The first and most overwhelming thing I noticed about Thailand was the smell, pungent is the only way I can describe it. Mostly meat and fish being cooked in street-carts, roadsides and make-shift barbecues squeezed in between gaps in shop fronts. The second thing that hit me was the intense heat and humidity, India was hot but it was a dry heat, you didn’t feel wet with sweat when you stayed outside the way you did with Thailand.

Bangkok itself was a hit and miss city, having been there ten years ago, I knew it wasn’t somewhere we would want to linger but didn’t want to miss it entirely – now I wish I had. We made our way to the Royal Palace and Reclining Buddha one day and Ethan threw a tantrum not wanting to walk around in the heat. I can’t say I blamed him, internally I was throwing tantrums too. He was fine when we got the Buddha, enjoying running around and trying to find the Buddha’s feet but he didn’t want to go to the Palace and we were happy to indulge him this request.

Needing more things to do, we agreed to going to see a floating market around an hour outside of the city. It was an absolute waste of time, I expected to see beautiful boats filled with vendors, instead there were ok boats filled with tourists and only parts of the canal that were accessible to foot pedestrians. The rest of the market was a standard tourist trap selling tat that replicated across the stands. The only redeeming factor of the tour was the inclusive speed boat trip along the part of the canal that went past villages and small temples.

The rest of our time in the city was spent at a nearby mall named Terminal 21, themed as an airport, each floor represented a different country. The London floor with it’s really bad Transport for London plagiarism’s was obviously Ethan’s favourite.

Finally after four slow days it was time to leave the city to catch a ferry to an island off the coast of Pattaya named Kph Larn. I had read great things about this island – white sands, blue sea – so had high hopes. The only nervousness was around the accommodation, the highest class of hotel was a 3-star and I had booked us the best based on TripAdvisor reviews but it did look dicey in the photos….

Unfortunately, it wasn’t great, the beds were HARD and the bathroom was uninviting with a broken shower head. There were mosquitos flying around, the air con didn’t reach the bed area so it was stifling hot at night and to top it off, there were only four vegetarian options on the menu and two of those were starters! The prospect of spending eight nights here was daunting. None of us slept that first night, and Lee and I agreed that we would see what breakfast was like before trying to find elsewhere to stay perhaps on the mainland.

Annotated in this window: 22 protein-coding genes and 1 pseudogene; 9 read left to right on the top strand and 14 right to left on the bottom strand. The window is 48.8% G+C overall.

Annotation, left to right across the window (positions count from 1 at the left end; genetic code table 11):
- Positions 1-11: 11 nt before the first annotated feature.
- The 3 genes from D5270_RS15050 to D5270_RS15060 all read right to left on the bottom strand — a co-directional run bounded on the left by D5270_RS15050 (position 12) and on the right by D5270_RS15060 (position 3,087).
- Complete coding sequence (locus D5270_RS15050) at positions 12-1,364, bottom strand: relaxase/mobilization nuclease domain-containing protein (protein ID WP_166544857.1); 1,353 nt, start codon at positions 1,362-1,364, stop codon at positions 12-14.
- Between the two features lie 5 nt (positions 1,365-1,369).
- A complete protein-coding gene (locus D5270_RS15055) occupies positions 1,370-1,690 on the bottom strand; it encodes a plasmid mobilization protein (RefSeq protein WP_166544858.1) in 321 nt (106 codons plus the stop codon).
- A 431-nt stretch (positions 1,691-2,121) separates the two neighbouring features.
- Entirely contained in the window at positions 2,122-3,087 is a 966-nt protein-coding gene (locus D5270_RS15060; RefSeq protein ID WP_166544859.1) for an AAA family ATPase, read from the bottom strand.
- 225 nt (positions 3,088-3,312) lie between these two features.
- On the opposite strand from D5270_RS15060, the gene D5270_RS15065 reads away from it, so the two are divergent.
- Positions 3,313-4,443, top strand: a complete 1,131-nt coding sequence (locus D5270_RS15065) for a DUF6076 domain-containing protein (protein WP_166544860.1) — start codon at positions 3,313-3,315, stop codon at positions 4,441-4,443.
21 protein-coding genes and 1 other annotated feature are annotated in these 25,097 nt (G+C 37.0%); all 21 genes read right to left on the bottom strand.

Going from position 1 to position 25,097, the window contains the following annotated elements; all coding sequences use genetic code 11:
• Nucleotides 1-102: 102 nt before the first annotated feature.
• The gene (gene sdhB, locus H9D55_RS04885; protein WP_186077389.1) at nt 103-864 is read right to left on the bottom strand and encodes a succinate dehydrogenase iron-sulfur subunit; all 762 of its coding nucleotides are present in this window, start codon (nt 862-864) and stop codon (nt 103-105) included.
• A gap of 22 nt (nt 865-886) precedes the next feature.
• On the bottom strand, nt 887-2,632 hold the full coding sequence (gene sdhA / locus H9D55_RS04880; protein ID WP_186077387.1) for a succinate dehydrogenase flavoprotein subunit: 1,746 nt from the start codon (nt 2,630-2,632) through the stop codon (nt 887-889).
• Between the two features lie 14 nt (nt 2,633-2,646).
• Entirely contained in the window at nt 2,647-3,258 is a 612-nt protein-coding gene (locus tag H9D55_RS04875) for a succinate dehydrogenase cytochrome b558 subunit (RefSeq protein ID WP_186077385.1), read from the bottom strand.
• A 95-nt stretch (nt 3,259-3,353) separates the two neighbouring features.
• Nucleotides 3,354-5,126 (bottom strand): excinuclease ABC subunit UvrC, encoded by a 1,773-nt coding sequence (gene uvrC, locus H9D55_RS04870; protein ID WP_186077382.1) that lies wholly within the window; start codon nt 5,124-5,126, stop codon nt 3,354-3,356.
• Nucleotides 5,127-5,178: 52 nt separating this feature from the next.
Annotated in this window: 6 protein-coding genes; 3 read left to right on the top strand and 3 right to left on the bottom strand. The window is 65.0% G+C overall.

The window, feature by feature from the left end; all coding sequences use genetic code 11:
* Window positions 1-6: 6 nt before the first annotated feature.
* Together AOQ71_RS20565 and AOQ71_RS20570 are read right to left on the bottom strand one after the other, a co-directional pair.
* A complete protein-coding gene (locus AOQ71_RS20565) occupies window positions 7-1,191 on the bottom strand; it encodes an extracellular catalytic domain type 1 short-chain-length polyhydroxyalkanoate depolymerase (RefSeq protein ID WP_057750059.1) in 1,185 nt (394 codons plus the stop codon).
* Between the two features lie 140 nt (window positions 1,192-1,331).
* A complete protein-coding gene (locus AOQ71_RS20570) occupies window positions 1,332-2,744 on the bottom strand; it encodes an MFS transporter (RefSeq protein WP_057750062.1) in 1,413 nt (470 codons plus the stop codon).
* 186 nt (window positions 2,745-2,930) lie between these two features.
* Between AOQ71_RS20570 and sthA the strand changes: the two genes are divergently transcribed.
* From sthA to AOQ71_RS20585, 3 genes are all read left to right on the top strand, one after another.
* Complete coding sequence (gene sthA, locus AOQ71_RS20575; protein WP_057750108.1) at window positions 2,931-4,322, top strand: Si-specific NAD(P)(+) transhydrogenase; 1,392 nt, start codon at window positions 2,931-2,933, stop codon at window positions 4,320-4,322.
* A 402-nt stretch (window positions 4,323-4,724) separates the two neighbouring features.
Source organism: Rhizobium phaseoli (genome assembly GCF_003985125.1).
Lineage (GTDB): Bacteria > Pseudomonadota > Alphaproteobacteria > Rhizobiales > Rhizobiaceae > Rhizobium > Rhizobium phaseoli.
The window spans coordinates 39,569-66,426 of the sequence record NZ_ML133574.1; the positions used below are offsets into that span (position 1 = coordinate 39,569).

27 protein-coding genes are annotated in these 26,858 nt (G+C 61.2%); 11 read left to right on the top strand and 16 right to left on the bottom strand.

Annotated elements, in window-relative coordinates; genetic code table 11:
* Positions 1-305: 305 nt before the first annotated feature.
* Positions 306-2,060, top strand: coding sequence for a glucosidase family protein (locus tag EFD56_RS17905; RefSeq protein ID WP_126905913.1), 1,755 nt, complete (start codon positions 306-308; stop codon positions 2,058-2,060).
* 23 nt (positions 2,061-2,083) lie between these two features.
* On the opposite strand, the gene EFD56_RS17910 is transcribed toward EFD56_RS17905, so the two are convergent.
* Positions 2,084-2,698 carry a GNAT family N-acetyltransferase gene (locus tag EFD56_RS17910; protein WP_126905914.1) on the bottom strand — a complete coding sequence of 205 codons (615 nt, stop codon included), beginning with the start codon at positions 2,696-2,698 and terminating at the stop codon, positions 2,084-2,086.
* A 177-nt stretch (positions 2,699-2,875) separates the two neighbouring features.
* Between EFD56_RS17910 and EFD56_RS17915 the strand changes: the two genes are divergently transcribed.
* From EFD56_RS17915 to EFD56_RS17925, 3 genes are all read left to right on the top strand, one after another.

Breakfast was a farce, fly ridden fruits, congealed butter in a jar(!) and dish after dish of meat options. So, decision made, I went back to the room to find somewhere else to stay while Lee and Ethan had a beach day.

The very next morning, we got a ferry back to the mainland and headed to an apartment which appeared closer to the beach than it actually was. But after booking two other places both of which were cancelled, we were grateful to have somewhere to stay. The apartment was lovely and spacious, we had TWO bedrooms!! Whoop, we would get some sleep!!

We had a great pace of life in Pattaya, heading out in the mornings and back to the pool in the afternoons, eating home cooked food in the evenings – Lee is a great cook but hasn’t had much time for it at home so it was a real treat for us to have him back behind the stove.

Ethan and I had a couple of days to ourselves while Lee completed his advanced diving course and I used the time to take him out, we headed to a Chocolate Factory – more a restaurant and show room with a chocolate store which had really yummy chocolate – and the beach.

The final and greatest highlight of Thailand was going to the Jungle Elephant Sanctuary, a place that rescues abused elephants and looks after them. The half day visit hadn’t us feeding the elephants bananas – a strange and overwhelming feeling, you either give it to their trunks which are incredibly powerful and agile or put it directly into their mouths where they grab it with their thick muscular tongue.

We also walked the elephants and it takes a minute to accept that you are walking with these huge beasts that could effortlessly crush you under one foot.

Following a really delicious lunch (best Thai food I’d had) we were able to bathe the elephants in a mud pool followed by a swim with them in a fresh watering hole.

Anyone that knows me knows that I can be a bit of a princess but I was determined to get into the mud with them – bad move! It was GROSS! The mud was thick, cold and had hard sharp pieces underneath so it was like walking on coral. I lasted all of five minutes and four of those was trying to pull myself back out of the mud Lol!

Ethan spent less time than me in the mud but loved the watering hole, he was the last one out and that was not from choice.


These were memories we would keep for a lifetime.

Next stop on our adventure is Cambodia.

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